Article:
|Friday, 01 September 2006|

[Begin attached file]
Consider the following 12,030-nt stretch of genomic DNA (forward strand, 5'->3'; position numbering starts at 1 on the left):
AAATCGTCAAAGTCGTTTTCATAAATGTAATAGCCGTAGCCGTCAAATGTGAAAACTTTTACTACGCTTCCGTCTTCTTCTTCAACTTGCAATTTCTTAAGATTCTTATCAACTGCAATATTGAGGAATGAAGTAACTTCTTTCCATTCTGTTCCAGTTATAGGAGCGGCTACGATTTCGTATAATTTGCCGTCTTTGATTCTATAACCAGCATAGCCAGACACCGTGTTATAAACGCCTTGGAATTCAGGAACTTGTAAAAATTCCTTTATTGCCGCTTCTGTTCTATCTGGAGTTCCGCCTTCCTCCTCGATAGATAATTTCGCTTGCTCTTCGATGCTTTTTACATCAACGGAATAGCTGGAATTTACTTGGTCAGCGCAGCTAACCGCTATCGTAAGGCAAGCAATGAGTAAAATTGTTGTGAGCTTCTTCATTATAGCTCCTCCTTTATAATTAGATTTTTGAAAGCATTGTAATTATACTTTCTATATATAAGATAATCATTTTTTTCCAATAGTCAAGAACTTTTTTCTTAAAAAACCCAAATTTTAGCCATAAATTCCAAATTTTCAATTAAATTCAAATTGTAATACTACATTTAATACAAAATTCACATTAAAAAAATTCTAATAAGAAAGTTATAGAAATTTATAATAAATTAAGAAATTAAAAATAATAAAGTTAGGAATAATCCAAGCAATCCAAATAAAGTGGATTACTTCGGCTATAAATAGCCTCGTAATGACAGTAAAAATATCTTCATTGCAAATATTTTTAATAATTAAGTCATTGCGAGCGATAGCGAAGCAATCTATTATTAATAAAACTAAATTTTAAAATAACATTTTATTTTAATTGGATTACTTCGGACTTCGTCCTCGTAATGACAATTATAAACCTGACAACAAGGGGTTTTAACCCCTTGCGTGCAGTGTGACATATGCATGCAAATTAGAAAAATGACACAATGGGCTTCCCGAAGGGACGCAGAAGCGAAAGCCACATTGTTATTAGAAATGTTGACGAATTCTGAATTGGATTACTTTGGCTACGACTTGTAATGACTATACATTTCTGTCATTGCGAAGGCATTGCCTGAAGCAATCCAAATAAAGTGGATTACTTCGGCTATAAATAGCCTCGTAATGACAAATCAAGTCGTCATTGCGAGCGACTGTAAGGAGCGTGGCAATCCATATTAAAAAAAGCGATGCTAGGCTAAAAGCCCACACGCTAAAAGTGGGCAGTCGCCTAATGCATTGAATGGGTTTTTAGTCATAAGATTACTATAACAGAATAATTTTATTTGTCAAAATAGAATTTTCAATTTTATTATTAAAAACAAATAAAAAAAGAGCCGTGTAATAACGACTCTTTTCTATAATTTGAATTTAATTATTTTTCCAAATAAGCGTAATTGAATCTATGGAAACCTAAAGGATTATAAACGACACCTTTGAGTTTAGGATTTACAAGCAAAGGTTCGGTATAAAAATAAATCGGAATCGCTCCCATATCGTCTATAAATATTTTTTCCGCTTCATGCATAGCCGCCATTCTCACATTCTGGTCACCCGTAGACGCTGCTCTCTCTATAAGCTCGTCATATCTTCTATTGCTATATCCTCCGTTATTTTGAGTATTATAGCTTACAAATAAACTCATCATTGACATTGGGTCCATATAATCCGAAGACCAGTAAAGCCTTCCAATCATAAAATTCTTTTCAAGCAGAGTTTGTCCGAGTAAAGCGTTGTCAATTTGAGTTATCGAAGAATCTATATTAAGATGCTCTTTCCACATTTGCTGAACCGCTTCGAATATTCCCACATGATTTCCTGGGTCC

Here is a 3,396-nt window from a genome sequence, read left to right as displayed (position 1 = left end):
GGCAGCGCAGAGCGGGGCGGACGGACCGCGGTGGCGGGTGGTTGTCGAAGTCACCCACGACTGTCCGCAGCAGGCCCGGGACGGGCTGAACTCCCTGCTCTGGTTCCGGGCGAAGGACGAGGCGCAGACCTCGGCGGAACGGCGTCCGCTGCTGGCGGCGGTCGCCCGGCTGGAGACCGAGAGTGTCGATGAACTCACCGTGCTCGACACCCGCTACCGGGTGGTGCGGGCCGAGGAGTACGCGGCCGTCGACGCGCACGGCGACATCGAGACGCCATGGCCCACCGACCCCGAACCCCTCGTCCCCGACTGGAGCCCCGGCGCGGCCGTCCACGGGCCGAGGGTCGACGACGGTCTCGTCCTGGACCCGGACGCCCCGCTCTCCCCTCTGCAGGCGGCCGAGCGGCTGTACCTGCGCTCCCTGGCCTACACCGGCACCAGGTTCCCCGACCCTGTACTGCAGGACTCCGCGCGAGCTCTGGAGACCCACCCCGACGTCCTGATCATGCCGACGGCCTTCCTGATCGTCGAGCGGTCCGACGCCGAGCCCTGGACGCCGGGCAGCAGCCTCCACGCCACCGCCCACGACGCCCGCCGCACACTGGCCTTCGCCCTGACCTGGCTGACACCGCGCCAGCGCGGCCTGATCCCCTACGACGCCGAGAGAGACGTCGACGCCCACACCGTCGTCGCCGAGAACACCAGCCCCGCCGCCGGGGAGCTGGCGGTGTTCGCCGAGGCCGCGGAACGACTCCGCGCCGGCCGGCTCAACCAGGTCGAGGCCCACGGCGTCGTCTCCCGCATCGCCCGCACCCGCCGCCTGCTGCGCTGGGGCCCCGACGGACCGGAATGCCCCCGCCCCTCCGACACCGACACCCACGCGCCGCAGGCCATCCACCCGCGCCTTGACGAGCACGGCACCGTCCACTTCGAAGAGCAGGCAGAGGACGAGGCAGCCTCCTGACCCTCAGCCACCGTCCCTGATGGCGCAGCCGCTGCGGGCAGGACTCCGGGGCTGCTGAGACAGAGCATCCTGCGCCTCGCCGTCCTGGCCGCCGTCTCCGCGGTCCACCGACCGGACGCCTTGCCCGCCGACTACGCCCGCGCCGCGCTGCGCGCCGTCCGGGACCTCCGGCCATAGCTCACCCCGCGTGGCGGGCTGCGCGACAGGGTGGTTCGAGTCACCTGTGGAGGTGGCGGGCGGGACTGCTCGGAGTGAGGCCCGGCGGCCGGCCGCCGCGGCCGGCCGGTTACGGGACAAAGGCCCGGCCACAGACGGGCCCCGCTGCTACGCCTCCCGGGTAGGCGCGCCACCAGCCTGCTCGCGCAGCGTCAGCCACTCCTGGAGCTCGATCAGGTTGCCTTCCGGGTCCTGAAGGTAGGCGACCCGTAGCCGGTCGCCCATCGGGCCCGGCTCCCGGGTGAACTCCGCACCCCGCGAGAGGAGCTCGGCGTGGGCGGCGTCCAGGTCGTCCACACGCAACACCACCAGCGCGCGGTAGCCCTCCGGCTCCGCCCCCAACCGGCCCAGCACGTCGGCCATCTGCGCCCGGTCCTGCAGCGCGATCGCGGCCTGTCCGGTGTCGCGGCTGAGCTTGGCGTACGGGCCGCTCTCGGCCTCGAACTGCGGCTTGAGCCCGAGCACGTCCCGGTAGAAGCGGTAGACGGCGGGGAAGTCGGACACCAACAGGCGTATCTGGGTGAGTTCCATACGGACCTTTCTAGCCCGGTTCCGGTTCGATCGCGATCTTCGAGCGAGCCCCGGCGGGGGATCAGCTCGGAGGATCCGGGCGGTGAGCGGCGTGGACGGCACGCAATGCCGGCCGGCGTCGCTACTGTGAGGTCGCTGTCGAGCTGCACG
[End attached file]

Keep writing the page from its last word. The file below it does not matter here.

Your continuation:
Generally speaking, data loggers are devices that record measurements obtained from electronic sensors that sense physical properties such as temperature, pressure, electrical current and voltage among others. A data logger is made up of a digital processor operationally connected to a non-volatile memory bank for storing measurements obtained from electronic sensors in communication with the data logger. Typically, data loggers include probes or sensors which measure product environmental parameters and are connected to the data logger. In addition, the body of the data logger itself may include sensors to detect conditions, such as humidity, which do not require a probe. Data loggers are often protected from mechanical abuse during usage to ensure accurate recording of environmental data. After recording such data, data loggers are often required to be repackaged and mailed to a central site for downloading or reprocessing. Most of the data loggers are capable of downloading such data through a mechanical multi-pin connector an infrared or RF transmitter normally found in a PC system to permit processing through a data base. Other major components include at least one digital communication port for communicating with an external user interface device such as a personal computer (PC) or personal digital assistant (PDA) and a real-time clock for keeping track of time as well as calendar dates. Optional components can include sensor interfaces such as analog-to-digital converters and event counters used to convert analog signals and discrete events into digital form for storage into the non-volatile memory bank. The data recorded by the data logger is generally stored in some type of data memory within the data logger. In many instances, a non-volatile memory is used to ensure that the data stored in the data logger is saved even after the battery is removed or the data logger is damaged. An increasing number of commercially available data loggers have in-circuit firmware programming capability. This capability allows a user to erase a data logger's current firmware and upload new firmware. In general, a typical data logger is battery powered and includes a sensor, microprocessor, memory, and computer interface. The sensor measures some parameter and generates a signal indicating the measurement. Data is derived from the signal, and the microprocessor stores the data in the memory. The microprocessor may time stamp the data. Subsequently, the data is transferred from the memory to a computer through the computer interface. The computer then analyzes the data.